NEAL AND PIANIN (12/2): Two-thirds of the benefits would go to the wealthiest 10 percent of Americans, who would receive tax cuts averaging $8,362 a year...By comparison, taxpayers in the lowest 60 percent of the income scale would get only 11 percent of Bush's tax cuts, with an average cut of only $249, the study said.

This characterization was hard to reconcile with the writers' work the day before. As Chait stated, a number of follow-up articles and op-ed pieces eventually described the distribution of benefits. But some benighted press corps members never got past the Day One accounts. On the December 5 This Week, for example, Cokie Roberts—having already misstated the size of Bush's plan—was also still quoting Bush's claim that his plan was "aimed at the people with the toughest job in America—the single mother with children." "That's where his campaign is different," Roberts said. She was apparently no better informed on the distribution of benefits than on the size of the overall plan. (See THE DAILY HOWLER, 12/6/99, for Roberts' erroneous comment on the size of the plan.)

We offer no view about the wisdom of Bush's tax proposal. Voters can make that appraisal themselves—if they're given accurate information. But it is hard to square the early descriptions with the analyses that appeared later on. Indeed, since the working poor often pay no income taxes, it would be hard to craft a major income tax cut that would disproportionately "favor" such low-income workers. And Bush's plan is a hefty cut—returning substantially more income, over ten years, than the 1999 GOP House proposal.

Did journalists agree, as part of a deal, not to subject the plan to expert review? At THE HOWLER, we can't really say. But once again, a major writer ascribes conduct to the press corps that is straight from the cuckoo's nest. The only apparent reason to report on a plan is to give one's readers accurate information. Who would want to "report" on a plan if one isn't allowed to review it? But Chait assures us, without batting an eye, that this is a deal to which major writers agreed. To gain a one-day scoop, he says, they agreed to trade their right to know, and typed up what the Bush campaign told them.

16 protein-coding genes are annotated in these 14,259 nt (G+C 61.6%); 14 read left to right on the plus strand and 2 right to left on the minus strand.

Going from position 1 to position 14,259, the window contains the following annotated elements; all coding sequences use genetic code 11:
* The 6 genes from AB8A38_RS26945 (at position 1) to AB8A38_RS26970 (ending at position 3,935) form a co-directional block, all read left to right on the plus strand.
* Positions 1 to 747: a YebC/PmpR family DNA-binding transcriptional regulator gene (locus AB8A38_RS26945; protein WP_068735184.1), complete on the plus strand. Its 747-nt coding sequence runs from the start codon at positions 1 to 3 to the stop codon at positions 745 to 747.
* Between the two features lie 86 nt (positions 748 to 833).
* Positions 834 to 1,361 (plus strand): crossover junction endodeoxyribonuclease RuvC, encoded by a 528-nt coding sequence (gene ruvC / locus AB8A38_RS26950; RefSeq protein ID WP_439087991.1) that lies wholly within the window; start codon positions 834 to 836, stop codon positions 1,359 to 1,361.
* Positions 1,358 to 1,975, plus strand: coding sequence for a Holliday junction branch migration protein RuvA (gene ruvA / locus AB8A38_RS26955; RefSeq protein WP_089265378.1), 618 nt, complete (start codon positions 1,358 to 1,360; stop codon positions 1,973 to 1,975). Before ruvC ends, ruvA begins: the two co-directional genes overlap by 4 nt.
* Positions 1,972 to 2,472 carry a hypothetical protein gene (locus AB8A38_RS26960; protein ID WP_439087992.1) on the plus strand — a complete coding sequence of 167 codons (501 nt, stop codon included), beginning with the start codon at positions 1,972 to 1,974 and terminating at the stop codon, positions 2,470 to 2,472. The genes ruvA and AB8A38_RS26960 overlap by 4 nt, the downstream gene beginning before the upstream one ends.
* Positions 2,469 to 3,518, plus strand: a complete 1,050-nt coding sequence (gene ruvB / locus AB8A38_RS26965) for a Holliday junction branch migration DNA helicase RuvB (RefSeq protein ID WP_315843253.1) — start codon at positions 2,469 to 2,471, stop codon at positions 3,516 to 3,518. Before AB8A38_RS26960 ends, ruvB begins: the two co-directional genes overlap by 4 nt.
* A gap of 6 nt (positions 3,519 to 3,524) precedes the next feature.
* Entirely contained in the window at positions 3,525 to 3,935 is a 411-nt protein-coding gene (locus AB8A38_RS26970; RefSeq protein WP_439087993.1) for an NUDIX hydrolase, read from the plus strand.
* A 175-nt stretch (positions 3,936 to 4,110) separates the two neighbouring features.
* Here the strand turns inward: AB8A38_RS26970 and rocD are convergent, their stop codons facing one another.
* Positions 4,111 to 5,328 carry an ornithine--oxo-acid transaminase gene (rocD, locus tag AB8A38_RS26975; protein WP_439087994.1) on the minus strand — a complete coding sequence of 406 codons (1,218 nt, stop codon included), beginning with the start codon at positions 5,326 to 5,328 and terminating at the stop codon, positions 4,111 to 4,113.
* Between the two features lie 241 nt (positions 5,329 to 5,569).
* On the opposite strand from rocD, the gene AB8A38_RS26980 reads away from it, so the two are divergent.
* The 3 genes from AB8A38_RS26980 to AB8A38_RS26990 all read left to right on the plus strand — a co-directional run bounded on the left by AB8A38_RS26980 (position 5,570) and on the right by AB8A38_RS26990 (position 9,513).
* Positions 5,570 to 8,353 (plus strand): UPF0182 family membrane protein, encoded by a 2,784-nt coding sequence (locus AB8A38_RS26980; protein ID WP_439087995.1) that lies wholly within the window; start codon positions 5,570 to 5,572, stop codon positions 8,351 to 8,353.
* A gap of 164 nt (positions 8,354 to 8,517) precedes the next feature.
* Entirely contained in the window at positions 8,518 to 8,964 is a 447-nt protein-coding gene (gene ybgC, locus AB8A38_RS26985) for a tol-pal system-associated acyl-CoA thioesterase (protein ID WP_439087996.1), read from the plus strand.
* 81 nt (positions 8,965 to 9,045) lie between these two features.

Let's see now. According to Barnes, the press won't tell you when McCain is confused. According to Chait, writers describe major tax plans without knowing what's actually in them. Barnes and Chait describe a celebrity press corps whose conduct is straight from the cuckoo's nest. Tomorrow, we scan another fine mess as our exciting new millennium gets crankin'.


Tomorrow: Richard Stevenson has agreed to forget the things that he told us last summer.

Hawk this: British physicist Stephen Hawking was the Barnum of the 20th century. He wrote a book, A Brief History of Time, purporting to "make Einstein easy." He sold twenty million copies of the book, although no one on earth can comprehend a word of it. Then he had the book put on tape, and some bought the tape for their cars.

But Hawking still wasn't finished. He somehow persuaded the editors of Time to publish him in their century-end issue, writing what the editors called "an easy primer" on Einstein's relativity. Here at THE HOWLER, our analysts chuckled as they tried to fight their way through it. There were lucid moments, but all too few; our analysts found no lasting purchase. Most notably, the colorful "Time graphics" which accompanied the piece were full of statements that made no sense at all.

Can we point something out to Time's credulous editors? Einstein cannot be made easy! Indeed, Einstein once tried to do so himself, in a little book called Relativity. "A CLEAR EXPLANATION THAT ANYONE CAN UNDERSTAND," the editors shout from the book's dust jacket. Inside the jacket, their representations only become more extreme:

DUST JACKET TO "RELATIVITY": It has long been a popular misconception that only a handful of people in the world can understand Einstein's theory of Relativity. Here is a book, however, by the originator of the theory himself explaining the theory in simple words that anyone with the equivalent of a high school education can understand.

We find the book completely impenetrable. At some point, Hawking saw the chance to take this cruel hoax even further.

We're not quibbling with Time's selection of Albert Einstein as the person of the century. But isn't it time we called a halt to Hawking's cruel experiments in "popularization?"

("A brief history of relativity." Stephen Hawking, Time, 12/31/99. Relativity, Albert Einstein, Bonanza Books, MCMLXI.)